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Competency Maps: an Effective Model to Integrate Professional Competencies Across a STEM Curriculum

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Curricula designed in the context of the European Higher Education Area need to be based on both domain-specific and professional competencies. Whereas universities have had extensive experience in developing students’ domain-specific competencies, fostering professional competencies poses a new challenge we need to face. This paper presents a model to globally develop professional competencies in a STEM (science, technology, engineering, and mathematics) degree program, and assesses the results of its implementation after 4 years. The model is based on the use of competency maps, in which each competency is defined in terms of competency units. Each competency unit is described by a set of expected learning outcomes at three domain levels. This model allows careful analysis, revision, and iteration for an effective integration of professional competencies in domain-specific subjects. A global competency map is also designed, including all the professional competency learning outcomes to be achieved throughout the degree. This map becomes a useful tool for curriculum designers and coordinators. The results were obtained from four sources: (1) students’ grades (classes graduated from 2013 to 2016, the first 4 years of the new Bachelor’s Degree in Informatics Engineering at the Barcelona School of Informatics); (2) students’ surveys (answered by students when they finished the degree); (3) the government employment survey, where former students evaluate their satisfaction of the received training in the light of their work experience; and (4) the Everis Foundation University-Enterprise Ranking, answered by over 2000 employers evaluating their satisfaction regarding their employees’ university training, where the Barcelona School of Informatics scores first in the national ranking. The results show that competency maps are a good tool for developing professional competencies in a STEM degree.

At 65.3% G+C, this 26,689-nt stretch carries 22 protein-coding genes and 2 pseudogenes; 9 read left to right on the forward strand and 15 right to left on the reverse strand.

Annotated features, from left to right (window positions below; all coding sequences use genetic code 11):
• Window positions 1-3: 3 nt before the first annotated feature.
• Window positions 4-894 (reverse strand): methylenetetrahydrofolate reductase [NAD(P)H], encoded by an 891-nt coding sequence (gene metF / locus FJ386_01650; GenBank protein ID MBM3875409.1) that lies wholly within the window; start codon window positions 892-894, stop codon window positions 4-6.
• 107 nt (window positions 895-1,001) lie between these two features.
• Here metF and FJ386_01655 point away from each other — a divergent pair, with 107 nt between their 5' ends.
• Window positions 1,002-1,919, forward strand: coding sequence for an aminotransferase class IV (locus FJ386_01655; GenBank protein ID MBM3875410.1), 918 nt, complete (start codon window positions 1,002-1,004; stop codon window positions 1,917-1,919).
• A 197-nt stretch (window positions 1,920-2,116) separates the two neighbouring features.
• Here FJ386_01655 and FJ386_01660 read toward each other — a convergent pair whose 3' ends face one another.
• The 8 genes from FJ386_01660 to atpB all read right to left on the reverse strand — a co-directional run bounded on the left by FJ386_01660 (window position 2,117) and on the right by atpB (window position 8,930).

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  1. In some contexts, the terms “hard” and “soft” skills are used. We consider the term technical and professional (also called generic or transversal) more appropriate.

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  14. Although the Universitat Politècnica de Catalunya-BarcelonaTech has two schools teaching the Bachelor’s Degree in Informatics Engineering, the Barcelona School of Informatics provides more than 90% of graduates and scientific production, so authors assume the results from Table 1 are mainly based on the Barcelona School of Informatics statistics.

  15. The professional competency grades means the following: A competency acquired with excellence, B good, C sufficient, and D deficient acquisition of the competency. The grade can be NA (not applicable) in some cases (for instance, if the student drops the subject).

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We would like to thank Erik Cobo, Rafel Farré, Pere Marés, and Luis Velasco for their contribution to this work.

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Correspondence to Fermín Sánchez Carracedo.

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All procedures performed in studies involving human participants were in accordance with the ethical standards of the institutional and/or national research committee and with the 1964 Helsinki Declaration and its later amendments or comparable ethical standards.

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Sánchez Carracedo, F., Soler, A., Martín, C. et al. Competency Maps: an Effective Model to Integrate Professional Competencies Across a STEM Curriculum. J Sci Educ Technol 27, 448–468 (2018).

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